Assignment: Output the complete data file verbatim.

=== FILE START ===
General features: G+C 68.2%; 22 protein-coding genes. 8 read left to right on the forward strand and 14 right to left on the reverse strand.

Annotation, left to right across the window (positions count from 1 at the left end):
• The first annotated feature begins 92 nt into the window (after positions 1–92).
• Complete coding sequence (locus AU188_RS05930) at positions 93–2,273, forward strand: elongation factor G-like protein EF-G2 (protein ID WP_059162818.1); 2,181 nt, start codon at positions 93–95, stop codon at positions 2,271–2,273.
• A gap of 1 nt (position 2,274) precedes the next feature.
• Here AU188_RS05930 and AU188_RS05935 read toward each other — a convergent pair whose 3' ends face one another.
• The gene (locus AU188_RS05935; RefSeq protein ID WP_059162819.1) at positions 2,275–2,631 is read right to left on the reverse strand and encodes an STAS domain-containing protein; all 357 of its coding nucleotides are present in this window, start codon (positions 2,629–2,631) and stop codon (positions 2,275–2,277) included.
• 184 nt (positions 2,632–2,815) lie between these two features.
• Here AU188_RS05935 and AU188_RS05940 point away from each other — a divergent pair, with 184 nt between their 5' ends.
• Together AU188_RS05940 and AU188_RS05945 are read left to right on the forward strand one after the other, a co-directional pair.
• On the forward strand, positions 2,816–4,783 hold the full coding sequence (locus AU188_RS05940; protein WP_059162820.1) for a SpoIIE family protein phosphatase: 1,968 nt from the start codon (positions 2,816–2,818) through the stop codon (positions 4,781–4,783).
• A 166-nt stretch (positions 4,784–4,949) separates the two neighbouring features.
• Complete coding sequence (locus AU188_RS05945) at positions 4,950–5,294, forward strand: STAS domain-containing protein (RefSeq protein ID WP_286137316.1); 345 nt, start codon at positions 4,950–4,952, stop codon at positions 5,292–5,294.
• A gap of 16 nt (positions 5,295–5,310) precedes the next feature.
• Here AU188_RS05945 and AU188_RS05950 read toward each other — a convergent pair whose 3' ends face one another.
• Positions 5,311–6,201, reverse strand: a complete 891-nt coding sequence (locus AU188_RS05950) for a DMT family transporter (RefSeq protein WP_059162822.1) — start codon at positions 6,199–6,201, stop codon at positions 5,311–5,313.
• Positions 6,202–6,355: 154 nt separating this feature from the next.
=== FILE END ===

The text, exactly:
General features: G+C 68.2%; 22 protein-coding genes. 8 read left to right on the forward strand and 14 right to left on the reverse strand.

Annotation, left to right across the window (positions count from 1 at the left end):
• The first annotated feature begins 92 nt into the window (after positions 1–92).
• Complete coding sequence (locus AU188_RS05930) at positions 93–2,273, forward strand: elongation factor G-like protein EF-G2 (protein ID WP_059162818.1); 2,181 nt, start codon at positions 93–95, stop codon at positions 2,271–2,273.
• A gap of 1 nt (position 2,274) precedes the next feature.
• Here AU188_RS05930 and AU188_RS05935 read toward each other — a convergent pair whose 3' ends face one another.
• The gene (locus AU188_RS05935; RefSeq protein ID WP_059162819.1) at positions 2,275–2,631 is read right to left on the reverse strand and encodes an STAS domain-containing protein; all 357 of its coding nucleotides are present in this window, start codon (positions 2,629–2,631) and stop codon (positions 2,275–2,277) included.
• 184 nt (positions 2,632–2,815) lie between these two features.
• Here AU188_RS05935 and AU188_RS05940 point away from each other — a divergent pair, with 184 nt between their 5' ends.
• Together AU188_RS05940 and AU188_RS05945 are read left to right on the forward strand one after the other, a co-directional pair.
• On the forward strand, positions 2,816–4,783 hold the full coding sequence (locus AU188_RS05940; protein WP_059162820.1) for a SpoIIE family protein phosphatase: 1,968 nt from the start codon (positions 2,816–2,818) through the stop codon (positions 4,781–4,783).
• A 166-nt stretch (positions 4,784–4,949) separates the two neighbouring features.
• Complete coding sequence (locus AU188_RS05945) at positions 4,950–5,294, forward strand: STAS domain-containing protein (RefSeq protein ID WP_286137316.1); 345 nt, start codon at positions 4,950–4,952, stop codon at positions 5,292–5,294.
• A gap of 16 nt (positions 5,295–5,310) precedes the next feature.
• Here AU188_RS05945 and AU188_RS05950 read toward each other — a convergent pair whose 3' ends face one another.
• Positions 5,311–6,201, reverse strand: a complete 891-nt coding sequence (locus AU188_RS05950) for a DMT family transporter (RefSeq protein WP_059162822.1) — start codon at positions 6,199–6,201, stop codon at positions 5,311–5,313.
• Positions 6,202–6,355: 154 nt separating this feature from the next.